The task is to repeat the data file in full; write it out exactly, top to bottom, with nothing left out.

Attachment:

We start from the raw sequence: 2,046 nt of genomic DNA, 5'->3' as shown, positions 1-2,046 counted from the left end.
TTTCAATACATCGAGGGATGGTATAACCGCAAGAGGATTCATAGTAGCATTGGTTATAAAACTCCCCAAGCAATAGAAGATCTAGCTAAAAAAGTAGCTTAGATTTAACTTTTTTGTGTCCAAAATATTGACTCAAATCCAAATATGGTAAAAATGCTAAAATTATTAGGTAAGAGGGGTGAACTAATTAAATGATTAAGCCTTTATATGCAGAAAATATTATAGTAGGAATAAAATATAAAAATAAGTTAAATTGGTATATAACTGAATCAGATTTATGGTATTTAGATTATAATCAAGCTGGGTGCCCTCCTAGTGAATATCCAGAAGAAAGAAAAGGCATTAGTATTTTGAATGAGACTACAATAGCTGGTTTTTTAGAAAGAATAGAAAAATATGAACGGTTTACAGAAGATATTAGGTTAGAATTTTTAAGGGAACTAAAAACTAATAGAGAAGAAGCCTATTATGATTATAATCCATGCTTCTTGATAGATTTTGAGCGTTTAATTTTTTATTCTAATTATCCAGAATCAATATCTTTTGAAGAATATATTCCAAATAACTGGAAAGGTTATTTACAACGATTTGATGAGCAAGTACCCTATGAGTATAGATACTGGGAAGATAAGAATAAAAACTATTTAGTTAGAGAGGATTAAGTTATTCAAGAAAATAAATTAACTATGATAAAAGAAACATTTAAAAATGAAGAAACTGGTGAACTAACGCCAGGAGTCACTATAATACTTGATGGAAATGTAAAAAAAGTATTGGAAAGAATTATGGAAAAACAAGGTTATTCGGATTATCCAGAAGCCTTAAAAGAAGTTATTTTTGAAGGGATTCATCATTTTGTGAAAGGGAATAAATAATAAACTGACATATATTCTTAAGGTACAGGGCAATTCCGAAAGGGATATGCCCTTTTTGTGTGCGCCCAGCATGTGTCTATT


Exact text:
We start from the raw sequence: 2,046 nt of genomic DNA, 5'->3' as shown, positions 1-2,046 counted from the left end.
TTTCAATACATCGAGGGATGGTATAACCGCAAGAGGATTCATAGTAGCATTGGTTATAAAACTCCCCAAGCAATAGAAGATCTAGCTAAAAAAGTAGCTTAGATTTAACTTTTTTGTGTCCAAAATATTGACTCAAATCCAAATATGGTAAAAATGCTAAAATTATTAGGTAAGAGGGGTGAACTAATTAAATGATTAAGCCTTTATATGCAGAAAATATTATAGTAGGAATAAAATATAAAAATAAGTTAAATTGGTATATAACTGAATCAGATTTATGGTATTTAGATTATAATCAAGCTGGGTGCCCTCCTAGTGAATATCCAGAAGAAAGAAAAGGCATTAGTATTTTGAATGAGACTACAATAGCTGGTTTTTTAGAAAGAATAGAAAAATATGAACGGTTTACAGAAGATATTAGGTTAGAATTTTTAAGGGAACTAAAAACTAATAGAGAAGAAGCCTATTATGATTATAATCCATGCTTCTTGATAGATTTTGAGCGTTTAATTTTTTATTCTAATTATCCAGAATCAATATCTTTTGAAGAATATATTCCAAATAACTGGAAAGGTTATTTACAACGATTTGATGAGCAAGTACCCTATGAGTATAGATACTGGGAAGATAAGAATAAAAACTATTTAGTTAGAGAGGATTAAGTTATTCAAGAAAATAAATTAACTATGATAAAAGAAACATTTAAAAATGAAGAAACTGGTGAACTAACGCCAGGAGTCACTATAATACTTGATGGAAATGTAAAAAAAGTATTGGAAAGAATTATGGAAAAACAAGGTTATTCGGATTATCCAGAAGCCTTAAAAGAAGTTATTTTTGAAGGGATTCATCATTTTGTGAAAGGGAATAAATAATAAACTGACATATATTCTTAAGGTACAGGGCAATTCCGAAAGGGATATGCCCTTTTTGTGTGCGCCCAGCATGTGTCTATT